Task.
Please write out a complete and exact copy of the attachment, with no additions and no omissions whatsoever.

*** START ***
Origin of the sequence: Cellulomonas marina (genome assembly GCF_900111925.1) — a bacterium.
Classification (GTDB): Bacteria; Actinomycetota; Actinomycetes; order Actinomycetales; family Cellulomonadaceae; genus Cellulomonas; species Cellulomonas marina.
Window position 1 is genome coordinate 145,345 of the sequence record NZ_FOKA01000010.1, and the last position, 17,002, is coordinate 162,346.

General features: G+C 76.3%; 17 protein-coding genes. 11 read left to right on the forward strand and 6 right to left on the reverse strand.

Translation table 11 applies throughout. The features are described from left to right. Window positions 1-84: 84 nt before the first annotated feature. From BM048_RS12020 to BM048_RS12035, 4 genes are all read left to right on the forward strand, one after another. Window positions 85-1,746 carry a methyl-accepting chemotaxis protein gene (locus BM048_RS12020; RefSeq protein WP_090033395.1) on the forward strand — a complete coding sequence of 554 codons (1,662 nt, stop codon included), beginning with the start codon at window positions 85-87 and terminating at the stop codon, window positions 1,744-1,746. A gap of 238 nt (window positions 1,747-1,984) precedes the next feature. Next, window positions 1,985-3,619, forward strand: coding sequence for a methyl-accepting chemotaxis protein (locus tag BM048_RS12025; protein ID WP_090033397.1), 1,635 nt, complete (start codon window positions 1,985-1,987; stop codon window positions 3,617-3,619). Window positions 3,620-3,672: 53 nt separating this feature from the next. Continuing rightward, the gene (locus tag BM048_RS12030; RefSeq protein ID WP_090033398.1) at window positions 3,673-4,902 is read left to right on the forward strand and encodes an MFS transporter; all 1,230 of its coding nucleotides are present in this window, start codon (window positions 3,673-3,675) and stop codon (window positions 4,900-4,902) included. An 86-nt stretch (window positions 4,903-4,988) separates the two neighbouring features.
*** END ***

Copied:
Origin of the sequence: Cellulomonas marina (genome assembly GCF_900111925.1) — a bacterium.
Classification (GTDB): Bacteria; Actinomycetota; Actinomycetes; order Actinomycetales; family Cellulomonadaceae; genus Cellulomonas; species Cellulomonas marina.
Window position 1 is genome coordinate 145,345 of the sequence record NZ_FOKA01000010.1, and the last position, 17,002, is coordinate 162,346.

General features: G+C 76.3%; 17 protein-coding genes. 11 read left to right on the forward strand and 6 right to left on the reverse strand.

Translation table 11 applies throughout. The features are described from left to right. Window positions 1-84: 84 nt before the first annotated feature. From BM048_RS12020 to BM048_RS12035, 4 genes are all read left to right on the forward strand, one after another. Window positions 85-1,746 carry a methyl-accepting chemotaxis protein gene (locus BM048_RS12020; RefSeq protein WP_090033395.1) on the forward strand — a complete coding sequence of 554 codons (1,662 nt, stop codon included), beginning with the start codon at window positions 85-87 and terminating at the stop codon, window positions 1,744-1,746. A gap of 238 nt (window positions 1,747-1,984) precedes the next feature. Next, window positions 1,985-3,619, forward strand: coding sequence for a methyl-accepting chemotaxis protein (locus tag BM048_RS12025; protein ID WP_090033397.1), 1,635 nt, complete (start codon window positions 1,985-1,987; stop codon window positions 3,617-3,619). Window positions 3,620-3,672: 53 nt separating this feature from the next. Continuing rightward, the gene (locus tag BM048_RS12030; RefSeq protein ID WP_090033398.1) at window positions 3,673-4,902 is read left to right on the forward strand and encodes an MFS transporter; all 1,230 of its coding nucleotides are present in this window, start codon (window positions 3,673-3,675) and stop codon (window positions 4,900-4,902) included. An 86-nt stretch (window positions 4,903-4,988) separates the two neighbouring features.